Perspectives on Safety
Narrow Results Clear All
- Culture of Safety 1
- Education and Training
- Error Reporting and Analysis 1
- Legal and Policy Approaches 4
- Quality Improvement Strategies 3
Certification in Patient Safety, June 2016
Dr. Meyer is Chief Clinical Officer of Partners Healthcare System, the large Boston-based system that includes Massachusetts General and Brigham and Women's Hospitals. We spoke with him about training and certification in patient safety.
with commentary by Karen Frank, DNP, RN, MSHA, Certification in Patient Safety, June 2016
This piece offers a nurse's viewpoint on the benefits of acquiring certification in patient safety.
with commentary by Zahra Khudeira, PharmD, Certification in Patient Safety, June 2016
In this piece, a pharmacist highlights the importance of earning patient safety certification.
with commentary by Antonio Pinto, MD, PhD, Safety in Radiology, October 2013
This piece explores how to mitigate risks associated with radiology procedures.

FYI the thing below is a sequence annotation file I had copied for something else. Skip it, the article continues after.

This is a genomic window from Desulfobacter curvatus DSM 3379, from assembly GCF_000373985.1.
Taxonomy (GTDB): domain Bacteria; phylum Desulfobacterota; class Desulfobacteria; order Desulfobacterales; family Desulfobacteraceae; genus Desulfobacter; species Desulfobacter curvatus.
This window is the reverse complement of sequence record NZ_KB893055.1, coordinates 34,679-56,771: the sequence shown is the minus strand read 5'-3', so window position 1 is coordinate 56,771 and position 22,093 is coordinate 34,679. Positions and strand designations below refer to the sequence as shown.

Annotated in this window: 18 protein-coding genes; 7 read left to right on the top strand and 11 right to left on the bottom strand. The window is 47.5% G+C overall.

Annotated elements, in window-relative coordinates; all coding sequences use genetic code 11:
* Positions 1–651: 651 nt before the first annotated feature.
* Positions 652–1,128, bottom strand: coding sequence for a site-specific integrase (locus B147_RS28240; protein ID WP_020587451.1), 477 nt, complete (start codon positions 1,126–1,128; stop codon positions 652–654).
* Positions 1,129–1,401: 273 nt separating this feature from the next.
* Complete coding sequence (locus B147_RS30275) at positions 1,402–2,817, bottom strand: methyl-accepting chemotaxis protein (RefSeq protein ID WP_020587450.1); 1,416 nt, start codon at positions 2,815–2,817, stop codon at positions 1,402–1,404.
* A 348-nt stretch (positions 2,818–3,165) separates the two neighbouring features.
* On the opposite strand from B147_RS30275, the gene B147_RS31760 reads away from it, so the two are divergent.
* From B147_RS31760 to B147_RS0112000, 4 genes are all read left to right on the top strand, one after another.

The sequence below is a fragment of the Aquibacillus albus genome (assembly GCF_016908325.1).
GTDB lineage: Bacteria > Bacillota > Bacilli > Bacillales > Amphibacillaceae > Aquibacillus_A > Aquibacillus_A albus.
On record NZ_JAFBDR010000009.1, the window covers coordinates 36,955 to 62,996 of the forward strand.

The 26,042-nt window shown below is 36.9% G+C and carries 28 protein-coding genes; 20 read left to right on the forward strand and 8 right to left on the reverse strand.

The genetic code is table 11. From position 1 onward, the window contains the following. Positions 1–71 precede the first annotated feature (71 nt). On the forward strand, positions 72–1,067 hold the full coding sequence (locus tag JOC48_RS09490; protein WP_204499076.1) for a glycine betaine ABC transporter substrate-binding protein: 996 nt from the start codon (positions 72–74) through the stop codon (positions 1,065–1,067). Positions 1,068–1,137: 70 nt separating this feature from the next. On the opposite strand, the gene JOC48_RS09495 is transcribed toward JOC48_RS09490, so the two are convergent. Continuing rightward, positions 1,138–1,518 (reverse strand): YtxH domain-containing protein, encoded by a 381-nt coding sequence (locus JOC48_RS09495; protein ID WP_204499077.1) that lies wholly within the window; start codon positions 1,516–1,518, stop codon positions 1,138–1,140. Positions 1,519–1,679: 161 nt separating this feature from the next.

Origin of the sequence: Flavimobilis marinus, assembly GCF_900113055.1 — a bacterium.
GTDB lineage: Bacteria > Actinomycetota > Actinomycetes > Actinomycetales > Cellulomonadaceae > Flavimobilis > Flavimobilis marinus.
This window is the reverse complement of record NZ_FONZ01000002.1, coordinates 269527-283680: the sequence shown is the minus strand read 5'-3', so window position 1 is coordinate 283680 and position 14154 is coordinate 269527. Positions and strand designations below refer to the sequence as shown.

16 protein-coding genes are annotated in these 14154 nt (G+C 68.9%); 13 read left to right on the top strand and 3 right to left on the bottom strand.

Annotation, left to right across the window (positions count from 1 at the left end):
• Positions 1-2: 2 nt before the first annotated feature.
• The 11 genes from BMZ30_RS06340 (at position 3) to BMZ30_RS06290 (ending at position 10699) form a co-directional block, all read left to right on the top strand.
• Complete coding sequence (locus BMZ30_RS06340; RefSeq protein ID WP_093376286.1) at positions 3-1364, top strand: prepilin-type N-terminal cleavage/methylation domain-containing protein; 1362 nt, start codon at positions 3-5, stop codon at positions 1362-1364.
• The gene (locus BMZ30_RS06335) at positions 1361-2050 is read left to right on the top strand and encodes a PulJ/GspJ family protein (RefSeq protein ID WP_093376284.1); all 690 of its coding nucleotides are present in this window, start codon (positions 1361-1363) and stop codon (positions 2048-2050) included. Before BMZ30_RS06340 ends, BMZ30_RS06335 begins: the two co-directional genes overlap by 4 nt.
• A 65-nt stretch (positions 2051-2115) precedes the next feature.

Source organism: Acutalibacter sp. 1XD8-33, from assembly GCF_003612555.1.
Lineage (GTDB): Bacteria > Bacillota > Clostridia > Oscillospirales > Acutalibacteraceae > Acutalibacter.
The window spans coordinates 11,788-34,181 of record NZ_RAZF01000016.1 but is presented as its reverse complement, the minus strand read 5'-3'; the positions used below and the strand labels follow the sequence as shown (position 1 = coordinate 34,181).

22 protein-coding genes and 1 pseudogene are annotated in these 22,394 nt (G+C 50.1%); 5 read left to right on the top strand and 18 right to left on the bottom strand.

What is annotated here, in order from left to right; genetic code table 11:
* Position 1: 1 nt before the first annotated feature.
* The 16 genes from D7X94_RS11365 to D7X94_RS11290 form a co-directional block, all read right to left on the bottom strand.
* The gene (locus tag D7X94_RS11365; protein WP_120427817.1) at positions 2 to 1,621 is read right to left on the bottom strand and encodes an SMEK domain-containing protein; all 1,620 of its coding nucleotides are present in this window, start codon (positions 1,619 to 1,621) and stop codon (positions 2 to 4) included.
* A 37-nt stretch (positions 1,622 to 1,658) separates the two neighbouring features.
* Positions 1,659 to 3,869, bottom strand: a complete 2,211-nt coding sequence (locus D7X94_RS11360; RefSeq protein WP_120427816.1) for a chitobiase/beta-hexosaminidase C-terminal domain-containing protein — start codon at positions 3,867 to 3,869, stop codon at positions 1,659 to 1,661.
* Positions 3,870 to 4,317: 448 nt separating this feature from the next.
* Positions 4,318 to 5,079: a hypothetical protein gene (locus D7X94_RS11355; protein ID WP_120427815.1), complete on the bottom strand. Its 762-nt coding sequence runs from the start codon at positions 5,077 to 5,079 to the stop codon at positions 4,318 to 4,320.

with commentary by Eric J. Thomas, MD, MPH; Jan Patterson, MD, MS; Sherry Martin, MEd; Doris Quinn, PhD; Gary Reed, MD; Ken Shine, MD, Educating Practitioners in Safety and Quality, February 2011
Health care in the United States is undergoing profound changes due to societal demands to improve the quality of care and simultaneously reduce costs.
with commentary by Alison H. Page, MS, MHA, Just Culture, October 2007
We've all been there...something goes wrong, a patient is harmed, and we, as medical directors, managers, and administrators, are forced to judge the behavioral choices of another human being. Most of the time, we conduct this complex leadership function guided by little more than vague policies, personal beliefs, and intuition. Frequently, we are frustrated by the fact that many other providers have made the same mistake or behavioral choice, with no adverse outcome to the patient, and the behavior was overlooked. Quite understandably, the staff is frustrated by what appears to be inconsistent, irrational decision-making by leadership. The "just culture" concept teaches us to shift our attention from retrospective judgment of others, focused on the severity of the outcome, to real-time evaluation of behavioral choices in a rational and organized manner.